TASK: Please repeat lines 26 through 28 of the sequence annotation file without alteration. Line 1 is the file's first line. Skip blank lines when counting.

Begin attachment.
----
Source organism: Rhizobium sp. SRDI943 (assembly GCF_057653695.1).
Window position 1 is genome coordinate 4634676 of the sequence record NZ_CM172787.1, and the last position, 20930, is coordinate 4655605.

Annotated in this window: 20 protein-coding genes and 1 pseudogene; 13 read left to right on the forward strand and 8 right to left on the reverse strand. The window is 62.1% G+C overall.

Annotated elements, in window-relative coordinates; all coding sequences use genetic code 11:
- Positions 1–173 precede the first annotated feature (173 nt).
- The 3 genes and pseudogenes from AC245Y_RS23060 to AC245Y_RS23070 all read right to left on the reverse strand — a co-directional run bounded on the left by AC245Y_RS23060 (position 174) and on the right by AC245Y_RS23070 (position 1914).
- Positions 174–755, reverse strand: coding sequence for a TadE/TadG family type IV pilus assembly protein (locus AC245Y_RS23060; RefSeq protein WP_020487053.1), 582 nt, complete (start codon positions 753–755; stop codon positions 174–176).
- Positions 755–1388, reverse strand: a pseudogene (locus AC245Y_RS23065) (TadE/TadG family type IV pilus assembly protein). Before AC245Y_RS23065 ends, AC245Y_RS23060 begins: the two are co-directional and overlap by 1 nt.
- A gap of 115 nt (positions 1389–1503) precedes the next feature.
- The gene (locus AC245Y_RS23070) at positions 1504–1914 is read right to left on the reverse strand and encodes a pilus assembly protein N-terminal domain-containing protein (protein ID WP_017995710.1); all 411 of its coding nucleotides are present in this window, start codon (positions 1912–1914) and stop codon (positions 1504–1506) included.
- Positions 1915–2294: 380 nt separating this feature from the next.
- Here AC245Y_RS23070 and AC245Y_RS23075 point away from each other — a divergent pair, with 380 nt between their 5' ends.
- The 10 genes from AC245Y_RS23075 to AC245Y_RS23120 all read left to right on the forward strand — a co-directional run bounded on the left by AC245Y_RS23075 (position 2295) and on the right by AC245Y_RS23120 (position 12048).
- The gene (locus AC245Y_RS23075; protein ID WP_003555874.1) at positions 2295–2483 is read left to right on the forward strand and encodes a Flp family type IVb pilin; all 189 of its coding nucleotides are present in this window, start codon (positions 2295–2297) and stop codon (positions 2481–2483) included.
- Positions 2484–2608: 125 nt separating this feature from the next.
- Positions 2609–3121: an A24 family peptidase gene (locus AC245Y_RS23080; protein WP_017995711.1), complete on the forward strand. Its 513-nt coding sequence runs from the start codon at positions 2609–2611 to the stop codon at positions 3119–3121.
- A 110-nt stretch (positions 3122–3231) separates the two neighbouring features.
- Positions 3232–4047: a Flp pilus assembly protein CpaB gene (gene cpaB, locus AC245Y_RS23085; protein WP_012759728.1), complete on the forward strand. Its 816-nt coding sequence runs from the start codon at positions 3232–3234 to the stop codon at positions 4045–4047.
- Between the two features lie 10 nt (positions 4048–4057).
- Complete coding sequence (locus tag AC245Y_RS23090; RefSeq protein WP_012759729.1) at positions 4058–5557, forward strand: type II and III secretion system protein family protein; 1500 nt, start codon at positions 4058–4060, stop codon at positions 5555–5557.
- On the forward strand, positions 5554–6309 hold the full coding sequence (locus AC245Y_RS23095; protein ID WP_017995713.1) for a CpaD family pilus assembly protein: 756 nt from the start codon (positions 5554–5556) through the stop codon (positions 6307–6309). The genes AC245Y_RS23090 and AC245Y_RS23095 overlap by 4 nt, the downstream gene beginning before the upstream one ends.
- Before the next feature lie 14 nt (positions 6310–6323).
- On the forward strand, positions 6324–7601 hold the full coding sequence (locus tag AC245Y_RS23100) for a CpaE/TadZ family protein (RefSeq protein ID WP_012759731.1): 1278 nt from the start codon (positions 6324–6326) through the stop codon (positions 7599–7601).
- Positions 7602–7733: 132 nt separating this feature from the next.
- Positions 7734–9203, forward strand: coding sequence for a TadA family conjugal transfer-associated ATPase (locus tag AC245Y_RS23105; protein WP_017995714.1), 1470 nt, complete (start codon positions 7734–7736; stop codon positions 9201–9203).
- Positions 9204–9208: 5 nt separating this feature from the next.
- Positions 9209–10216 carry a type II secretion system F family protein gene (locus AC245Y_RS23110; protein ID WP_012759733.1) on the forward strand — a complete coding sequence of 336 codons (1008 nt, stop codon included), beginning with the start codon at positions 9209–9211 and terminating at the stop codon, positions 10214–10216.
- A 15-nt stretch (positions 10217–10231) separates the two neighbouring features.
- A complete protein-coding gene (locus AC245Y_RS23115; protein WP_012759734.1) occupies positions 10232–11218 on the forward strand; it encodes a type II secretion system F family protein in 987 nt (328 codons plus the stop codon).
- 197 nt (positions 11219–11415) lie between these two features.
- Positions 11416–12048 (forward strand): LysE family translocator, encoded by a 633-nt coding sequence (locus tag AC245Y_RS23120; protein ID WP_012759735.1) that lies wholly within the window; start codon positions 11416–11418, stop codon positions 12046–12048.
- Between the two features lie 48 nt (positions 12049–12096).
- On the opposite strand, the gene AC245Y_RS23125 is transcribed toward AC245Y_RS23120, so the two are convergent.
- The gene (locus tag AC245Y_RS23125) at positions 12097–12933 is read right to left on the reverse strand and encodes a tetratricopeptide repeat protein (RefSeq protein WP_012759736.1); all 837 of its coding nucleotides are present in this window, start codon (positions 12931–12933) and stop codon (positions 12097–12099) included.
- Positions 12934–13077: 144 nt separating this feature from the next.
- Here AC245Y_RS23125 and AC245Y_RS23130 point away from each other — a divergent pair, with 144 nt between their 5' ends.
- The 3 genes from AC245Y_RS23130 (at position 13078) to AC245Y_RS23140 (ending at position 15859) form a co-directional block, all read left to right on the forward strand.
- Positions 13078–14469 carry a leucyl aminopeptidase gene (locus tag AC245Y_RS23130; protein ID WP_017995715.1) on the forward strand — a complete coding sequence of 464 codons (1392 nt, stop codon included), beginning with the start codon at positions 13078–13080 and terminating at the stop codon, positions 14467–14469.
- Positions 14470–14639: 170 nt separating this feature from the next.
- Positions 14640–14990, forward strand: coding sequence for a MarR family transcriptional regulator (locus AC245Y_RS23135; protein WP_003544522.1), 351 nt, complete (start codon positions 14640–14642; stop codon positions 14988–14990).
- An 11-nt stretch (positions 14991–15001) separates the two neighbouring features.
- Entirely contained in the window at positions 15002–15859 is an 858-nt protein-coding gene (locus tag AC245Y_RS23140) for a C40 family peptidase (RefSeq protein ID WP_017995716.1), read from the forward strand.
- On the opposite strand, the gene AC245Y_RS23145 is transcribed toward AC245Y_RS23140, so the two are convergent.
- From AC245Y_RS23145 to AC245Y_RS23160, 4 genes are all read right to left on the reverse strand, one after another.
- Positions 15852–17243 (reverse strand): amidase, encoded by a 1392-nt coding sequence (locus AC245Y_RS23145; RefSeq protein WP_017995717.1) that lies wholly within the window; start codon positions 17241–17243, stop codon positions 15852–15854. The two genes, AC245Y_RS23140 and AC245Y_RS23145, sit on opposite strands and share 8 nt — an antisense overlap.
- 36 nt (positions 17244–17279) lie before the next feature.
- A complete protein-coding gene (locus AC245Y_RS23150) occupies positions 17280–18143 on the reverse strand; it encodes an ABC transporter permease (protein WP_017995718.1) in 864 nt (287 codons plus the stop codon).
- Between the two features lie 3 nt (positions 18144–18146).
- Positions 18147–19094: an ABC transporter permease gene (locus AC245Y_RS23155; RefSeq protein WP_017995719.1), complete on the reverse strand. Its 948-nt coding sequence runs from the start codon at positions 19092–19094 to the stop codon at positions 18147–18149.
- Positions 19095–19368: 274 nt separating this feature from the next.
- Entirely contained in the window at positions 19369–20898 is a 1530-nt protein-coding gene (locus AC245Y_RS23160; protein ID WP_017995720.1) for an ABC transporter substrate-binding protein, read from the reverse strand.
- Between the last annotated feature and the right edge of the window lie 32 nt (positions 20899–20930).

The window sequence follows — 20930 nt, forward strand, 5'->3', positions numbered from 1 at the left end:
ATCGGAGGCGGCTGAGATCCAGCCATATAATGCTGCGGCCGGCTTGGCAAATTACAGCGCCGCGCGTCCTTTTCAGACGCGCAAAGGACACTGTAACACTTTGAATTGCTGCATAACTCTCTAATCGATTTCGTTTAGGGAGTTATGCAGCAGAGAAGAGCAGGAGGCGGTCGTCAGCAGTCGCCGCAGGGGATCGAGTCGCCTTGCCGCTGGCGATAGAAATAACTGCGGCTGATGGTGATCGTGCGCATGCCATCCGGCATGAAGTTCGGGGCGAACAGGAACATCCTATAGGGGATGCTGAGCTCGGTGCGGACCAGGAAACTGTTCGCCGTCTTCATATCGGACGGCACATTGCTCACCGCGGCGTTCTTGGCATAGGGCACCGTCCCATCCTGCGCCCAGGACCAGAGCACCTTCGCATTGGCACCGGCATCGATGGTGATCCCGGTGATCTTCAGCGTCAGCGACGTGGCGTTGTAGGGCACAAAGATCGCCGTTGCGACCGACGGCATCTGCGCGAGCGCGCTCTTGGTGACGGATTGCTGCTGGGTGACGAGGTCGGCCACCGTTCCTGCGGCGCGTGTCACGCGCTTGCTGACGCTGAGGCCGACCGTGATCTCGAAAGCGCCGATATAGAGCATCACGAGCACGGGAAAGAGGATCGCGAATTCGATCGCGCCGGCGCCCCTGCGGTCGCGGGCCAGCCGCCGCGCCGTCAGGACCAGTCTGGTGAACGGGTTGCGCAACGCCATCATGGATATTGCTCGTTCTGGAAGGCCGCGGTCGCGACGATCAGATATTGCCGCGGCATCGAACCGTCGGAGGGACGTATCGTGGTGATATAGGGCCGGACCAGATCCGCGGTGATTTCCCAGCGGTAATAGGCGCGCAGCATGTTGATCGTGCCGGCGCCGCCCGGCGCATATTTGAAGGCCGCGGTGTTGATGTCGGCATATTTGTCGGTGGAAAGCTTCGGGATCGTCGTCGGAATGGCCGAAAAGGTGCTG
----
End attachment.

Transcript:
- Positions 9204–9208: 5 nt separating this feature from the next.
- Positions 9209–10216 carry a type II secretion system F family protein gene (locus AC245Y_RS23110; protein ID WP_012759733.1) on the forward strand — a complete coding sequence of 336 codons (1008 nt, stop codon included), beginning with the start codon at positions 9209–9211 and terminating at the stop codon, positions 10214–10216.
- A 15-nt stretch (positions 10217–10231) separates the two neighbouring features.